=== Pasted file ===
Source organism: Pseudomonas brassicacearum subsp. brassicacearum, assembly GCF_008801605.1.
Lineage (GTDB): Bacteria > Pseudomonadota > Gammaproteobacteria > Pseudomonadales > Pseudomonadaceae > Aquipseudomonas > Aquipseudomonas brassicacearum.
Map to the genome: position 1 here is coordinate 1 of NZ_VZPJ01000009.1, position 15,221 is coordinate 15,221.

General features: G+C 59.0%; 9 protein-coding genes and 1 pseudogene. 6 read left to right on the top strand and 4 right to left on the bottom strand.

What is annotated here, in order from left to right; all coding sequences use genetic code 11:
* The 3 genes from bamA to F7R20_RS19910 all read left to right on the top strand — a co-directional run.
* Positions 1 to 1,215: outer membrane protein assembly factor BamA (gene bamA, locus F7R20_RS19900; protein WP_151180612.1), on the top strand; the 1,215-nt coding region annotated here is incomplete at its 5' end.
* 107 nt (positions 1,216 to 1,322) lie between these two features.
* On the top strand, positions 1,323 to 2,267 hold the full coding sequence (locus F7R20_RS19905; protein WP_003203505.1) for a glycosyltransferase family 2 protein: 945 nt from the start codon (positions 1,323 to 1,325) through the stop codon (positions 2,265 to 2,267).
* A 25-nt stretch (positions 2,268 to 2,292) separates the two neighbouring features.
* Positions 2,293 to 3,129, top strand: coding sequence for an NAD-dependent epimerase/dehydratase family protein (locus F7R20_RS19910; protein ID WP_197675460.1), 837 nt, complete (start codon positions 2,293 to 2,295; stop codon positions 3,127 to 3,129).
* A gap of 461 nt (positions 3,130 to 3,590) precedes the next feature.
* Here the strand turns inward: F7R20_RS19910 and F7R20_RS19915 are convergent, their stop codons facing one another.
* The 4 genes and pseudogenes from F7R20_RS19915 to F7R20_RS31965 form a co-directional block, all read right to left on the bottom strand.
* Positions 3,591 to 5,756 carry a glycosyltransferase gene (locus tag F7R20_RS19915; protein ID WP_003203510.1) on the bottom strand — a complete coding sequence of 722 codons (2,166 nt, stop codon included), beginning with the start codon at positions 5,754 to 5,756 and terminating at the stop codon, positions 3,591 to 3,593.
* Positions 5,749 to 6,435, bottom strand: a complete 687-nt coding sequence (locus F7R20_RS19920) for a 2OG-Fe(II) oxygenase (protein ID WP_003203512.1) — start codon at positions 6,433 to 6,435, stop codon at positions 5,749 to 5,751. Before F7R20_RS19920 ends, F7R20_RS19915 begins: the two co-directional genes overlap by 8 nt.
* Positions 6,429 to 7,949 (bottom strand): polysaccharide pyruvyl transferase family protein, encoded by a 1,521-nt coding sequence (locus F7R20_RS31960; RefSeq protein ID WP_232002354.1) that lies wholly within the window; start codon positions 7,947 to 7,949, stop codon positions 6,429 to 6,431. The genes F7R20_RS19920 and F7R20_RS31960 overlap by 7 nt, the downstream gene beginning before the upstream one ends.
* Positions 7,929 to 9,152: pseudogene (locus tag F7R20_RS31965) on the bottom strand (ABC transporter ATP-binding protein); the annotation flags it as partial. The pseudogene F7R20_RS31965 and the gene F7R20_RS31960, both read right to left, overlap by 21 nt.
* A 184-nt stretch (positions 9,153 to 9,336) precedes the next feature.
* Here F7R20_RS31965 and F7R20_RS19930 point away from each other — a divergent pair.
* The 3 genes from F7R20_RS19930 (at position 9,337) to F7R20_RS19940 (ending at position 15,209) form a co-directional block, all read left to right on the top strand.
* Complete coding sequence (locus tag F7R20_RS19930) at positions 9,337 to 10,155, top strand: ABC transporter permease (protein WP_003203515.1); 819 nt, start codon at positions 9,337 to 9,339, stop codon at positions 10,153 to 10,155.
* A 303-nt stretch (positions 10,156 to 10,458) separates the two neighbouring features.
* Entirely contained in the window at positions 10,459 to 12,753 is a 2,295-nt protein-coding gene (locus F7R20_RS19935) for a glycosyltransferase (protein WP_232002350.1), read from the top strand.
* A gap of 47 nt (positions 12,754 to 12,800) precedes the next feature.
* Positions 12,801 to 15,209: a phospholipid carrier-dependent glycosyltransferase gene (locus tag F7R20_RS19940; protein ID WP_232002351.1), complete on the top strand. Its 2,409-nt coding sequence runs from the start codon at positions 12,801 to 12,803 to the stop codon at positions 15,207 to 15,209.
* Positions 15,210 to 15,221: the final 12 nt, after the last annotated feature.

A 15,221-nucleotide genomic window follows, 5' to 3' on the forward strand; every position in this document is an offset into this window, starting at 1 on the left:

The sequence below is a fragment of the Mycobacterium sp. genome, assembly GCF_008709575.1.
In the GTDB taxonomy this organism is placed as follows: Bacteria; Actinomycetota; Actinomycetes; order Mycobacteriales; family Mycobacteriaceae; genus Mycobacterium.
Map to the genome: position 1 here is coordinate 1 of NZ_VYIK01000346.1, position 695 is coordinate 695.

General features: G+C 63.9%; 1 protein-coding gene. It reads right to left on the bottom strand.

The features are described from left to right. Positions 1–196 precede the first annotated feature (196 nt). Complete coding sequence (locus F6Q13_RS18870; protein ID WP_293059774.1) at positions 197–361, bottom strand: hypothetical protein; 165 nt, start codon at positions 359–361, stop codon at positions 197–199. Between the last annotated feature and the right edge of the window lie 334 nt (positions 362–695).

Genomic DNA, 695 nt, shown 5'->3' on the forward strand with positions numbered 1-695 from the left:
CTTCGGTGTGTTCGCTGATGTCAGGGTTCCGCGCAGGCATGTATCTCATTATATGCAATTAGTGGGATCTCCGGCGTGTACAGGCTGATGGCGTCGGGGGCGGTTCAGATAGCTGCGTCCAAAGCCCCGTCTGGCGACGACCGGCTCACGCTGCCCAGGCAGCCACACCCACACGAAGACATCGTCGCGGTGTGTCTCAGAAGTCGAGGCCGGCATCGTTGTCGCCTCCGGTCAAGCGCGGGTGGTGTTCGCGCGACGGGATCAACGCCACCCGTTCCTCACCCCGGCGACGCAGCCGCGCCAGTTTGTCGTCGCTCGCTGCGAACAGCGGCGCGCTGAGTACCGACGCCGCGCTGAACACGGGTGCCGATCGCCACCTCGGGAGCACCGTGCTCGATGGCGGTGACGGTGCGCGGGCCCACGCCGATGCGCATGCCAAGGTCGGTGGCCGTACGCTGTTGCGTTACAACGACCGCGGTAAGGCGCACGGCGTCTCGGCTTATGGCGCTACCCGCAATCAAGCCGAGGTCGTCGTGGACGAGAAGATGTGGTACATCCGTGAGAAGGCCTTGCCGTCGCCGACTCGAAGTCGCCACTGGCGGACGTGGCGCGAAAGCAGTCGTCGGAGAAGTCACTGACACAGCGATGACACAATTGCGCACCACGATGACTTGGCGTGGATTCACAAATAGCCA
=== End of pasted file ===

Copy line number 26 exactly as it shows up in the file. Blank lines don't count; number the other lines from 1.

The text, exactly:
* Positions 12,801 to 15,209: a phospholipid carrier-dependent glycosyltransferase gene (locus tag F7R20_RS19940; protein ID WP_232002351.1), complete on the top strand. Its 2,409-nt coding sequence runs from the start codon at positions 12,801 to 12,803 to the stop codon at positions 15,207 to 15,209.